As fall temperatures drop it’s time to bring houseplants which have basked in summer warmth back indoors.
After their outdoor vacation and summer in the sun, your best indoor plants will be thriving and ready to green up the interior of your home during the cooler months.
But one gardening expert, Gail Pabst, marketing communications officer for the US National Garden Bureau, warns that the last thing you want to do is bring a whole load of damaging and destructive pests along for the ride.
The benefits of washing houseplants
'Hitchhiking pests such as aphids, spider mites, mealy bugs and scale can rapidly become a problem in a warm indoor environment without insect predators, as the population has the ability to go through several life cycles indoors,' she says.
She recommends instigating an at-home IPM (integrated pest management) system. If this sounds complicated, don’t worry. Put simply, all it means for home gardeners is giving plants a thorough hosing using horticultural soap (available from Amazon) and water, followed by a treatment of horticultural oil.
How it works
Horticultural soap is usually made of potassium fatty acids that kills pests on contact. Horticultural oil can often be petroleum-based, or derived from fish and plants. There are also insecticidal soaps and oils which may contain chemicals. Always check the label carefully, especially if you favor organic gardening methods.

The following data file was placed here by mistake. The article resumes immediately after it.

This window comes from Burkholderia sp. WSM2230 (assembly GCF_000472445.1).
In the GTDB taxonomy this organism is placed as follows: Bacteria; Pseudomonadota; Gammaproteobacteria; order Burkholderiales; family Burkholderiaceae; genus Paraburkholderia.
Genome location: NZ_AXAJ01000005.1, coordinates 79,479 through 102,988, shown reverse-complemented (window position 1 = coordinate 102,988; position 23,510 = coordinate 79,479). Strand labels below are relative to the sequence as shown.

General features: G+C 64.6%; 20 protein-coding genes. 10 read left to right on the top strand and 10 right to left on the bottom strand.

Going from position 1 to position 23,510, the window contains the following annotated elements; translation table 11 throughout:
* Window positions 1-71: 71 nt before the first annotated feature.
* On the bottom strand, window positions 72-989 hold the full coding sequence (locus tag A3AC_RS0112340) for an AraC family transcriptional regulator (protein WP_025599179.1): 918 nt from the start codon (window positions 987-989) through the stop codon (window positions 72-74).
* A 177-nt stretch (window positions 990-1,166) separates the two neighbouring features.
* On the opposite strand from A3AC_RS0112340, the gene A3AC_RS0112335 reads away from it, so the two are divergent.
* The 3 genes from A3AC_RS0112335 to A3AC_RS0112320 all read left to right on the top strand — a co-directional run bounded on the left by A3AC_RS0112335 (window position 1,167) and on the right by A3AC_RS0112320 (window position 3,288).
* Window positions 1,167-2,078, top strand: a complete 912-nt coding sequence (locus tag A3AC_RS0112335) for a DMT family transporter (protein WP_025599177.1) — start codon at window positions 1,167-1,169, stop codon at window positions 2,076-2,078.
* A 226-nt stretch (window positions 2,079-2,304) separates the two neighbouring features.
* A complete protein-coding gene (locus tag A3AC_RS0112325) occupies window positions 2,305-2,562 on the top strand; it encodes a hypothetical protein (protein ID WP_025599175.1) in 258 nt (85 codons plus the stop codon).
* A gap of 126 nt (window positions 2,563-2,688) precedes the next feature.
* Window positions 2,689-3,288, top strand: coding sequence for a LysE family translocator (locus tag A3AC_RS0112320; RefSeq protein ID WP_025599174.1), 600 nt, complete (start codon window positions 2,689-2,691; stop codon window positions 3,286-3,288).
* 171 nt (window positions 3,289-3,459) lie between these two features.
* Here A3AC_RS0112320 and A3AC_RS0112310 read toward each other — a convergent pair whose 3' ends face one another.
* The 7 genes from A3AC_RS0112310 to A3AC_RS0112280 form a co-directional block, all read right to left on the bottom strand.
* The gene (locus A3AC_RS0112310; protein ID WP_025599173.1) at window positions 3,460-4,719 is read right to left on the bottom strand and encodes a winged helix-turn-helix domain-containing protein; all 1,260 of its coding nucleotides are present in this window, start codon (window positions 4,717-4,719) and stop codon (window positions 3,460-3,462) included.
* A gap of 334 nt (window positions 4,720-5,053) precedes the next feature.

Whilst soap and water work well on soft-boded insects, oil targets hard-bodied pests, such as beetles and scale, by smothering them.
'We still don’t understand exactly how soap kills (or doesn’t kill) an insect,' says Marissa Schuh, extension educator, integrated pest management at the University of Minnesota. 'The working theory is that the soap washes off a protective coating on the insect's body, causing it to dry out. Because of this potential cause and effect, only certain insects are susceptible; small, soft-bodied insects are those most likely to be controlled.'
Then, spray with horticultural oil, also available at Amazon, using your hands to make sure it coats all parts of the plant, including the front and back of the leaves. If your plant has a severe infestation, you may need to repeat this process several times. Our guide on how to use neem oil on plants has plenty more tips too.
Do it outdoors
'Giving a plant a bath with horticultural soap and a hose before bringing it back inside is fantastically freeing, as you don't need to worry about indoor surfaces and can spray with abandon,' says Gail.
However, she warns that you should always remove any leaves that are yellowed or heavily infested with insects, rather than trying to treat them.
Jayne Dowle is an award-winning gardening, homes and property writer who writes for publications including Sunday Times Home, Times Bricks & Mortar, Grand Designs, House Beautiful and The Spectator. She was awarded the Garden Journalist of the Year accolade at the Property Press Awards in 2021.
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